Do overs and second chances

December is a great time of year.  The holiday season is in full swing, the aesthetic, serene beauty of fresh fallen snow on trees is pleasing to many eyes, and football is happening.  Since I play fantasy football, watching games in December is as close as possible to actual torture since fantasy playoffs are happening.  However, college football is in full swing, as teams battle for berths in bowl games and post season play.  Since there is no fantasy college football, and since I really don’t have alliances to any collegiate teams, I find it pretty fun to watch.

In years past, the college football rankings system was based on a series of computers which took a composite of a bunch of different rankings, before ultimately providing the world with a weekly top 25.  The Bowl Championship Series (BCS) was used to determine who would play in the national championship game.  Since there are 200 schools eligible for this honor, but only two spots available, this system created a lot of controversy.  Teams in big conferences, such as the Southeastern Conference, were graded on more of a curve than their friends in the Mountain West.  Some years, an undefeated team like Boise State would miss out on an opportunity to play for a national title because their schedule wasn’t rigorous enough for the almighty BCS, while teams like a three-loss Georgia had a more realistic possibility of playing for a title.  It seemed like greater weight was granted to conferences who were considered “powerful” and sometimes controversy arose amongst these conferences.  The most ludicrous and hilarious instance of the BCS system utterly failing is when they allowed two teams from the same conference to play for a national title in 2012, where Alabama defeated conference rival LSU 21-0.  The University of Oregon, meanwhile, had won their conference, had one fewer win than Alabama (Oregon was 11-1, Alabama was 12-1, but I’ll assume that extra win was against one of the three division 2 teams ‘bama schedules every season), and had made work of steamrolling their opponents so brutally that Amon Goeth would consider it inhumane.  Despite this, Oregon was stuck watching as their shot at a national title was destroyed.

So clearly, the BCS just wasn’t working.  This is when many people said “hey, let’s just have a playoff, a bracket style tournament to determine a champion, like literally every other sport does.”  This reasonable request quickly became decidedly unreasonable when determining how many participants were worthy of a tournament shot.  NCAA basketball allows 68 teams into their postseason tournament, a number likely considered excessive for college football players, unless they consider playing two games a weekend “safe” (they don’t).  It was decided college football would experiment with a four team playoff to determine a national champion.

You may have noticed this new system fails to address the major problem a lot of people had with the BCS.  Now, instead of a computer deciding the rankings, a panel of 12 people, including former Secretary of State Condoleezza Rice, hall of fame coach Barry Switzer, and Andrew Luck’s dad.  This may lead to even more controversy, since any human element obviously has a degree of bias, whereas a computer doesn’t give a crap that Baylor is having a good season.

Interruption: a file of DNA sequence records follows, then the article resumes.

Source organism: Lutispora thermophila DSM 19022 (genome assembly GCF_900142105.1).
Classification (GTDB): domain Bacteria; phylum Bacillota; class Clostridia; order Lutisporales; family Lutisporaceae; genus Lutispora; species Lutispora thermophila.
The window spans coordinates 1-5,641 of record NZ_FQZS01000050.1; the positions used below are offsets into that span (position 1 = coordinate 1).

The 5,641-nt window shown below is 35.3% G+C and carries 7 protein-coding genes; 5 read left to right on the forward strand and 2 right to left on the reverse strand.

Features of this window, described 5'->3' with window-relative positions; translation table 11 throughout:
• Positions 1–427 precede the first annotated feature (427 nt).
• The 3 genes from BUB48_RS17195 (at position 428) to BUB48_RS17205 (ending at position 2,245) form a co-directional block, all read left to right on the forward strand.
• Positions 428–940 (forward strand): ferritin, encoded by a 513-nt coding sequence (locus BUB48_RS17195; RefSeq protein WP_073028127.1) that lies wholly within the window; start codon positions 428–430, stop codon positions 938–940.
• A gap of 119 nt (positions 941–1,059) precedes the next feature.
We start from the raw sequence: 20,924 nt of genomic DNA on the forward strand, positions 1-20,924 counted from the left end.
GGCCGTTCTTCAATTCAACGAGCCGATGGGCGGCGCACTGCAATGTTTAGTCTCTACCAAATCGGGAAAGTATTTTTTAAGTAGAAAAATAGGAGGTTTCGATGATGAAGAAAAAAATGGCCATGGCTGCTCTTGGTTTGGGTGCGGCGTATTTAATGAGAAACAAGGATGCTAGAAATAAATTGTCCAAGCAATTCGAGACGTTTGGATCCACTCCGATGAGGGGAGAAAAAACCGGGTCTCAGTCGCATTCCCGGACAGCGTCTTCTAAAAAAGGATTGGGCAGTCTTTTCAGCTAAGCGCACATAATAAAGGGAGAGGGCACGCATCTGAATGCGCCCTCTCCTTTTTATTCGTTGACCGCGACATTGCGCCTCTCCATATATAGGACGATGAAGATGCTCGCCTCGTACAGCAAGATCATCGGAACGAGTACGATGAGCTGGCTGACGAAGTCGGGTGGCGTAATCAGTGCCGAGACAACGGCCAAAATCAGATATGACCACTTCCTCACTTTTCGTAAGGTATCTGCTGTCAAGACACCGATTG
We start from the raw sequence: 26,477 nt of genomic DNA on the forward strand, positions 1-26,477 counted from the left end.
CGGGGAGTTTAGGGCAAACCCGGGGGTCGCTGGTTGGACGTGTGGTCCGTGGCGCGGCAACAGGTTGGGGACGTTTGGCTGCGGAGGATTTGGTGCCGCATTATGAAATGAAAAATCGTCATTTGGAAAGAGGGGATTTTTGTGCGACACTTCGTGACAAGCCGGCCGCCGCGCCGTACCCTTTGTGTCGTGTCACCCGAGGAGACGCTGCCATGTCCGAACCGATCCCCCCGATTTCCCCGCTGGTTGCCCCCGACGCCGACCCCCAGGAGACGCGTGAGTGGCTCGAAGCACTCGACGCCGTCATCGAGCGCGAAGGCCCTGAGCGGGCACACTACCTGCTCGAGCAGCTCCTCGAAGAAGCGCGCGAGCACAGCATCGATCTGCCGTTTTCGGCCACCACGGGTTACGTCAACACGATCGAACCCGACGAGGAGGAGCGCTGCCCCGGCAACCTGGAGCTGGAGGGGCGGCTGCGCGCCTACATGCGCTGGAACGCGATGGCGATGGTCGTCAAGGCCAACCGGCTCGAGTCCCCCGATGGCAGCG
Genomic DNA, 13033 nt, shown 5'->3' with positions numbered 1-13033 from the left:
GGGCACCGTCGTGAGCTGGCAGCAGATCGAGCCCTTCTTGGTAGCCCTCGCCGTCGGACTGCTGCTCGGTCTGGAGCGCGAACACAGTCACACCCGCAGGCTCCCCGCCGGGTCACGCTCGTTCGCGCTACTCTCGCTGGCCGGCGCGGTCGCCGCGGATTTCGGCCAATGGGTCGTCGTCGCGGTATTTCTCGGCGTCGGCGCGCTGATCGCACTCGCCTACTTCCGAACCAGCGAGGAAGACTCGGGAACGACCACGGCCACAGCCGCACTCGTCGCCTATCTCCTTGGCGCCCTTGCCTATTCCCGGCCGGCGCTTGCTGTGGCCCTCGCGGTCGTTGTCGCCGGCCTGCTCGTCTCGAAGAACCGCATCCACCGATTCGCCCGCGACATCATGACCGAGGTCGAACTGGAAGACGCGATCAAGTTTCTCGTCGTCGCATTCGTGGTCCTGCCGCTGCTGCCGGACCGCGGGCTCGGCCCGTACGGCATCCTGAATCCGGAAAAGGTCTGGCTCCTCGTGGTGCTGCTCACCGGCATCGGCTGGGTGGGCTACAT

At least the old system gave appropriate weight.  If a team from one of the big conferences was undefeated, that team was almost assured a spot in the national title game.  Notre Dame went undefeated in 2013, making an appearance in the national title game before getting fisted by the Alabama Crimson Tide in such a fashion many proctologists were now out of a job.  This year, Florida State, who I cannot stress enough is the DEFENDING NATIONAL CHAMPION, sits at number four in the latest rankings, despite an 11-0 record.  The three teams above them, Alabama, Oregon, and Texas Christian are probably better football teams than Alabama.  However, the point of the playoff is to determine who is the better team, not the selection committee.

Baylor University has hired a public relations firm to campaign for a spot in the playoff this season.  Such a desperate attempt, laughable as it is, really shows the lengths some will go to just to make their case for a playoff spot.  Florida State, Baylor, and Ohio State are all probably going to win at least a share of their conference titles, and yet only one of them will hold the remaining playoff spot.  If Ohio State loses, but Baylor beats Kansas State, a ranked conference opponent, by 60 points, they could potentially leapfrog Florida State in the standings (provided the top 3 current teams also win).  This system fixes nothing.  Things are just as confusing and hectic as they were during the BCS era, if not more so.

If somehow an undefeated, conference champion who is also defending their national title from the season before misses the college football playoff, it’s proof the system might already have some problems.


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